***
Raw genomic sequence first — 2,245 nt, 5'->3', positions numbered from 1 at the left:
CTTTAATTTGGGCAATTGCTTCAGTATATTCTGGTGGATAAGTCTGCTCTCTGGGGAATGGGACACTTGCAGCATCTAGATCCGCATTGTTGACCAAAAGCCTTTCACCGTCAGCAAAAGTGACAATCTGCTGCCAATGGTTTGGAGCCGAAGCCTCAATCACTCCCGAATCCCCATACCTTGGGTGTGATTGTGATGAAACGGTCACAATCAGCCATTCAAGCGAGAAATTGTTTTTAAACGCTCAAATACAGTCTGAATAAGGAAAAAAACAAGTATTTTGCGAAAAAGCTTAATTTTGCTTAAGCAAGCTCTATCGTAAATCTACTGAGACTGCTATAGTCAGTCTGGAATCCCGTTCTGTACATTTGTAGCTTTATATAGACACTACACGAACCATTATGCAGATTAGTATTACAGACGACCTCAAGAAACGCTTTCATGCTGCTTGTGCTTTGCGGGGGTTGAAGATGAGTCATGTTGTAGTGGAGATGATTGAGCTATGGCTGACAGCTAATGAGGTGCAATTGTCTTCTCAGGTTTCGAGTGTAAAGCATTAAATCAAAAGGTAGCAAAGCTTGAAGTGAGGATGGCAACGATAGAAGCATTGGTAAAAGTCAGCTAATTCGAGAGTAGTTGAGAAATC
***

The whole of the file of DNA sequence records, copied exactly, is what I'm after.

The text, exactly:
Raw genomic sequence first — 2,245 nt, 5'->3', positions numbered from 1 at the left:
CTTTAATTTGGGCAATTGCTTCAGTATATTCTGGTGGATAAGTCTGCTCTCTGGGGAATGGGACACTTGCAGCATCTAGATCCGCATTGTTGACCAAAAGCCTTTCACCGTCAGCAAAAGTGACAATCTGCTGCCAATGGTTTGGAGCCGAAGCCTCAATCACTCCCGAATCCCCATACCTTGGGTGTGATTGTGATGAAACGGTCACAATCAGCCATTCAAGCGAGAAATTGTTTTTAAACGCTCAAATACAGTCTGAATAAGGAAAAAAACAAGTATTTTGCGAAAAAGCTTAATTTTGCTTAAGCAAGCTCTATCGTAAATCTACTGAGACTGCTATAGTCAGTCTGGAATCCCGTTCTGTACATTTGTAGCTTTATATAGACACTACACGAACCATTATGCAGATTAGTATTACAGACGACCTCAAGAAACGCTTTCATGCTGCTTGTGCTTTGCGGGGGTTGAAGATGAGTCATGTTGTAGTGGAGATGATTGAGCTATGGCTGACAGCTAATGAGGTGCAATTGTCTTCTCAGGTTTCGAGTGTAAAGCATTAAATCAAAAGGTAGCAAAGCTTGAAGTGAGGATGGCAACGATAGAAGCATTGGTAAAAGTCAGCTAATTCGAGAGTAGTTGAGAAATC